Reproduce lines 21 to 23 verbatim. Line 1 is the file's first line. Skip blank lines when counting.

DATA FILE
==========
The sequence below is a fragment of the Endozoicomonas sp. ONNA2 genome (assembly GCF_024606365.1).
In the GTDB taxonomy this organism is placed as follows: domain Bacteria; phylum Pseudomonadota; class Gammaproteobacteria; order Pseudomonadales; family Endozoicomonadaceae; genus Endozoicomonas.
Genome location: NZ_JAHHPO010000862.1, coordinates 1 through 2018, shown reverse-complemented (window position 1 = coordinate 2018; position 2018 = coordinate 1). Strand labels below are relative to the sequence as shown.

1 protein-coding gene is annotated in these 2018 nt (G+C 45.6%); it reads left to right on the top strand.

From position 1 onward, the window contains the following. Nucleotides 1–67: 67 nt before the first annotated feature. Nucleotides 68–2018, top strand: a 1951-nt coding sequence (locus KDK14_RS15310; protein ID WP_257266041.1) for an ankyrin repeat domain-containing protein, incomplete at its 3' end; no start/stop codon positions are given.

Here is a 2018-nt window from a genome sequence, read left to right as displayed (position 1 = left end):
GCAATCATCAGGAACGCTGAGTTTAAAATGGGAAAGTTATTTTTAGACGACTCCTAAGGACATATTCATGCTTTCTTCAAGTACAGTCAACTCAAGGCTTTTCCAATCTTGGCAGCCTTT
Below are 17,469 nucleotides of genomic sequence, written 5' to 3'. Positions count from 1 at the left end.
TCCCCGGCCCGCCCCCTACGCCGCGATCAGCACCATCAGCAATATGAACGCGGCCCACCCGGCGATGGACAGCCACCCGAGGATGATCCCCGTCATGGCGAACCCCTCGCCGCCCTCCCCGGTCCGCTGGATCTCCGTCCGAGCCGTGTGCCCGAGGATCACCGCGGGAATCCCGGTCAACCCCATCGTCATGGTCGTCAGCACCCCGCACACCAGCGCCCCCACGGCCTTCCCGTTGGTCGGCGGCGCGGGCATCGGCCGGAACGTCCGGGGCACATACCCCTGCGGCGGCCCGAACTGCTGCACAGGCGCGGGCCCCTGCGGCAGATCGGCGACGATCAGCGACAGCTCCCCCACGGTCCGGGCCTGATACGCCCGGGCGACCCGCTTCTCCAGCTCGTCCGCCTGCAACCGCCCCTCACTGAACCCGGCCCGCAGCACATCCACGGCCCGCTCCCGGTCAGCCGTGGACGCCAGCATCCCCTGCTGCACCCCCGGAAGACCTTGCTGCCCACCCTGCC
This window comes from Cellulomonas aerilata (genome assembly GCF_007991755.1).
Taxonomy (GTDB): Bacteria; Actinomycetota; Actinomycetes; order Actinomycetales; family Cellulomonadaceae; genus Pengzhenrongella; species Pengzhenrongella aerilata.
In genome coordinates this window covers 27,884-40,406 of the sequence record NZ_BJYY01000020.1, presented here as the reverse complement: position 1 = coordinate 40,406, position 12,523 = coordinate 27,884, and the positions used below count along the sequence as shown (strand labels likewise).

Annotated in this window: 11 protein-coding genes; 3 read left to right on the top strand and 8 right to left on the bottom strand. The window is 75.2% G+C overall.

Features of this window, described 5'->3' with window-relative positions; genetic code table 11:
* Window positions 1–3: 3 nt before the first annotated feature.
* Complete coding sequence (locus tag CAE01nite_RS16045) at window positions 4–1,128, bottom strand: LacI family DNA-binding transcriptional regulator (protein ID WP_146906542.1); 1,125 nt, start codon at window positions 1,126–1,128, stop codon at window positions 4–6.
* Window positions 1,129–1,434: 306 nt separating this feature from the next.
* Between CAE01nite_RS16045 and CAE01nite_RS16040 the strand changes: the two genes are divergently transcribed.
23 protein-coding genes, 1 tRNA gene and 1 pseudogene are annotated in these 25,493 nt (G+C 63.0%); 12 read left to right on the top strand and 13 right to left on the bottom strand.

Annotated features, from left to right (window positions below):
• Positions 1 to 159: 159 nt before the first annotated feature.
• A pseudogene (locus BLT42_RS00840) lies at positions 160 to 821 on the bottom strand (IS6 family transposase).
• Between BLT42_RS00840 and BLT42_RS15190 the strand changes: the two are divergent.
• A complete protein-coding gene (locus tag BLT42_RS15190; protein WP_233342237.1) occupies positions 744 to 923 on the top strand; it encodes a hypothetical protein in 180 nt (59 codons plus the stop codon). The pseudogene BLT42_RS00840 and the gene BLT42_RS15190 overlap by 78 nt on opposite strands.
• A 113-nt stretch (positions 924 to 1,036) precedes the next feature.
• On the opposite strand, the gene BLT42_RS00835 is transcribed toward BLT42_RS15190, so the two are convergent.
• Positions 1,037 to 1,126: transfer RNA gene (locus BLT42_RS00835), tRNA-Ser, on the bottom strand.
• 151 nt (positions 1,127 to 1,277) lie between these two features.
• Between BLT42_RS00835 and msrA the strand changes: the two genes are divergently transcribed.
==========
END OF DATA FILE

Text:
• Positions 1 to 159: 159 nt before the first annotated feature.
• A pseudogene (locus BLT42_RS00840) lies at positions 160 to 821 on the bottom strand (IS6 family transposase).
• Between BLT42_RS00840 and BLT42_RS15190 the strand changes: the two are divergent.